How to Avoid Catastrophe

How to Avoid Catastrophe is a fascinating article that examines several well-known disasters, and considers the common causes that led to each incident.

For the past seven years, we have studied near misses in dozens of companies across industries from telecommunications to automobiles, at NASA, and in lab simulations. Our research reveals a pattern: Multiple near misses preceded (and foreshadowed) every disaster and business crisis we studied, and most of the misses were ignored or misread. Our work also shows that cognitive biases conspire to blind managers to the near misses.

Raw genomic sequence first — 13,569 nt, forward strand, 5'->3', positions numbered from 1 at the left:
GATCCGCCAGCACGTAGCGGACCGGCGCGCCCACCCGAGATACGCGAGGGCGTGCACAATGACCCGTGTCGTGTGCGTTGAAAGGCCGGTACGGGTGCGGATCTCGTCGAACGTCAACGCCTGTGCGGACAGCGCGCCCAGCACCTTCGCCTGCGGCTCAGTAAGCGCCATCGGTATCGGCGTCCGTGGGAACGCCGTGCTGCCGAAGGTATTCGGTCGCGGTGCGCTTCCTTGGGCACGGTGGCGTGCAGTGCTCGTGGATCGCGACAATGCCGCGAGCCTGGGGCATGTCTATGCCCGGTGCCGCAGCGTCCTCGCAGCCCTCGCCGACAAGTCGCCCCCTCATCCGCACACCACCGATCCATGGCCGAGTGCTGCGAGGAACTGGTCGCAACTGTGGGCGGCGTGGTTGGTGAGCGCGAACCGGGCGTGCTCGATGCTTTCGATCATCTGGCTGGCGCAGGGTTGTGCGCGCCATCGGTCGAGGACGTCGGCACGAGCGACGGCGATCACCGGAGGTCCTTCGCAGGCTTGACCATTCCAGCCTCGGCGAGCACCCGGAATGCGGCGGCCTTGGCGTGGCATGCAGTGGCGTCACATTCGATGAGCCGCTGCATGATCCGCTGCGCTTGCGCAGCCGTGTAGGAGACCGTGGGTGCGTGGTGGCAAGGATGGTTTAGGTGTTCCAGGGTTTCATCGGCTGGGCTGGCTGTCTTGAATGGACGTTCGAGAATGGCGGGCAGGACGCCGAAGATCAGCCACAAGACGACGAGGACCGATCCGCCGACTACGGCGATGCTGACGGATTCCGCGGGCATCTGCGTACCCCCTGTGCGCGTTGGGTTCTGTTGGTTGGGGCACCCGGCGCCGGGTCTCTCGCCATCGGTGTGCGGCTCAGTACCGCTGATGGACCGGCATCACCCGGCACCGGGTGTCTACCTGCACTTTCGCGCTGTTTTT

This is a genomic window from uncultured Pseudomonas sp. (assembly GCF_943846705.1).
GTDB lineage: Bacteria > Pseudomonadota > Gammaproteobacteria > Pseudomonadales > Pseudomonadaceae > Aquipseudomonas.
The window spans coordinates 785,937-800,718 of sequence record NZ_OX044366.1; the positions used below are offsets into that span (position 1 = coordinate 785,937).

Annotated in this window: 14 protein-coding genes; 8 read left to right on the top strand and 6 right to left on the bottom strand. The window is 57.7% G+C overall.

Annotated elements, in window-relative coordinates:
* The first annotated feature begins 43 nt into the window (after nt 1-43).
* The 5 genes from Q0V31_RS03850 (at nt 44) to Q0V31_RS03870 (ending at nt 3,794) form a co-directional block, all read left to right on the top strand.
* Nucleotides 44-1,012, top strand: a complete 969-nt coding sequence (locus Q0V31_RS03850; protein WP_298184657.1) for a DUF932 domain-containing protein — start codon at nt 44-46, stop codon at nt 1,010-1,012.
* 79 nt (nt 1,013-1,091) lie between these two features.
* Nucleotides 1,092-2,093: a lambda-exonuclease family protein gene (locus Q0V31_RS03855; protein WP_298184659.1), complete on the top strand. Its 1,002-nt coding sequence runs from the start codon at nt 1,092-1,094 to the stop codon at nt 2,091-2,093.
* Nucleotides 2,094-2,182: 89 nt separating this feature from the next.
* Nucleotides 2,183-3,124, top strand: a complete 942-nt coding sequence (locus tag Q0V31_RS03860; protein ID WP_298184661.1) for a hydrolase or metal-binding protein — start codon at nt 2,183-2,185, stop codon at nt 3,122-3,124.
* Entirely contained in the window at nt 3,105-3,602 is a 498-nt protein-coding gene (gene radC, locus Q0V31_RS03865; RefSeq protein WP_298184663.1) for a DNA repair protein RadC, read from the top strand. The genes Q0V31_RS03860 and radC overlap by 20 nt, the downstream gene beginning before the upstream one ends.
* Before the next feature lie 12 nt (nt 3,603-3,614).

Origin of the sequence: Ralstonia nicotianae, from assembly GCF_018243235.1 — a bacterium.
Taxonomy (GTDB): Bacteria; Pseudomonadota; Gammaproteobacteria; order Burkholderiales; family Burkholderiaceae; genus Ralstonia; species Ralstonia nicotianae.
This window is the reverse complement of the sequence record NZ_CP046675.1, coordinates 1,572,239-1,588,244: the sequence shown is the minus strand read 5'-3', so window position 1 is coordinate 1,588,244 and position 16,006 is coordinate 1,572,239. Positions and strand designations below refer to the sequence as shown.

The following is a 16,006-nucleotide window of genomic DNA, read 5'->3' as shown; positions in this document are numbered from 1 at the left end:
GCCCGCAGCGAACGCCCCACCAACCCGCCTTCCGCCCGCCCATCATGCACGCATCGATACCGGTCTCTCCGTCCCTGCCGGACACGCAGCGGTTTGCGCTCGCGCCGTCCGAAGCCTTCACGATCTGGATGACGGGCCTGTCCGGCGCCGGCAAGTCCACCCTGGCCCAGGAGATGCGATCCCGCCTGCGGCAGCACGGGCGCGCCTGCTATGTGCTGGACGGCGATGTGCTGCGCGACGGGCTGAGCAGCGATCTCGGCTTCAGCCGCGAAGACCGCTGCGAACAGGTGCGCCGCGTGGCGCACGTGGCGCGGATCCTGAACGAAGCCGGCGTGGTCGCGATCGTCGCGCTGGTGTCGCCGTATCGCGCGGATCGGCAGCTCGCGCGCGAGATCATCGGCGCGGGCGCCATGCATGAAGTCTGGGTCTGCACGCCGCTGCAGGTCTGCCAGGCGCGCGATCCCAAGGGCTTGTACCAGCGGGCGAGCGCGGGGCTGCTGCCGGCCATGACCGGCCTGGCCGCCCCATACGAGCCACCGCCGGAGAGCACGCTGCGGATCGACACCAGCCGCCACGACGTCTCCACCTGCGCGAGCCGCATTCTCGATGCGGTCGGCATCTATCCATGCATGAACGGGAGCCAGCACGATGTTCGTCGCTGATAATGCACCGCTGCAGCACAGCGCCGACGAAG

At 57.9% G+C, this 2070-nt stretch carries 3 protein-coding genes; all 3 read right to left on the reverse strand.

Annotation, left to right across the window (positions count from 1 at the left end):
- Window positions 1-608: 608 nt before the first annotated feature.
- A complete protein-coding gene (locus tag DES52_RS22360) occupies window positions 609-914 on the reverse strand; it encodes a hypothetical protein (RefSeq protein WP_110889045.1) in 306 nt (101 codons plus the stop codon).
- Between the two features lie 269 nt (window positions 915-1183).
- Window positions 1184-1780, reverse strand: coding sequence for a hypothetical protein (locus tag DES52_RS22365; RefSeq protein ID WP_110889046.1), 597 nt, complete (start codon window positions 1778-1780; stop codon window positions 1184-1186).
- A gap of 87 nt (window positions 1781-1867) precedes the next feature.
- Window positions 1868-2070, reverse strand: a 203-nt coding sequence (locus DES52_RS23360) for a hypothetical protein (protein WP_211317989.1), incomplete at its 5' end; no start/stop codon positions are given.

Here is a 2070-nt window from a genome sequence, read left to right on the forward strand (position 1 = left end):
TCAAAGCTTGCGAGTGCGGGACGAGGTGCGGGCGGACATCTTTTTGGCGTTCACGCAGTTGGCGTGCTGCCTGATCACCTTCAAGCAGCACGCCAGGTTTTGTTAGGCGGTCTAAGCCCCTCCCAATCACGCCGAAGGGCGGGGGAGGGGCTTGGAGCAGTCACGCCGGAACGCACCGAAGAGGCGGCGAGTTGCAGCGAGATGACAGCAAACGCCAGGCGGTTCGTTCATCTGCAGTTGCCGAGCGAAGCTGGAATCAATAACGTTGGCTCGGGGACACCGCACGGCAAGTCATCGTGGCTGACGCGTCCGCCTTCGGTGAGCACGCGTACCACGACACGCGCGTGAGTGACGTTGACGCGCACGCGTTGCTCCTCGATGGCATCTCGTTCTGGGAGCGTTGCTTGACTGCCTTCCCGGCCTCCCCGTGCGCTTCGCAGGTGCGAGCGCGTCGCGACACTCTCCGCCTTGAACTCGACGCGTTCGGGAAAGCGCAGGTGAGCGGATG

I’m not going to lie – it’s a dry kind of article, and in a lot of ways is more about management and process. But I’ve found myself thinking about things at a larger system level lately, and was re-reading this article again today.

There’s a large part of me, core to who I am, that just… worries. I don’t know that I would define myself as pessimistic or troubled, but I skew towards the worry. And I think about worst case scenarios often, almost as a default.

So a lot of what this article focuses on speaks to me, in a very automatic way. I’m trying to pull back a little from the mindset of “See, it’s good to worry all the time” to what I think the article is really trying to say: “signals exist and sometimes our cognitive biases prevent us from recognizing them.”

Of an interesting note, the last point (“Reward Owning Up”), reminded me a lot about a favorite video of me: Astro Teller, talking about failure.

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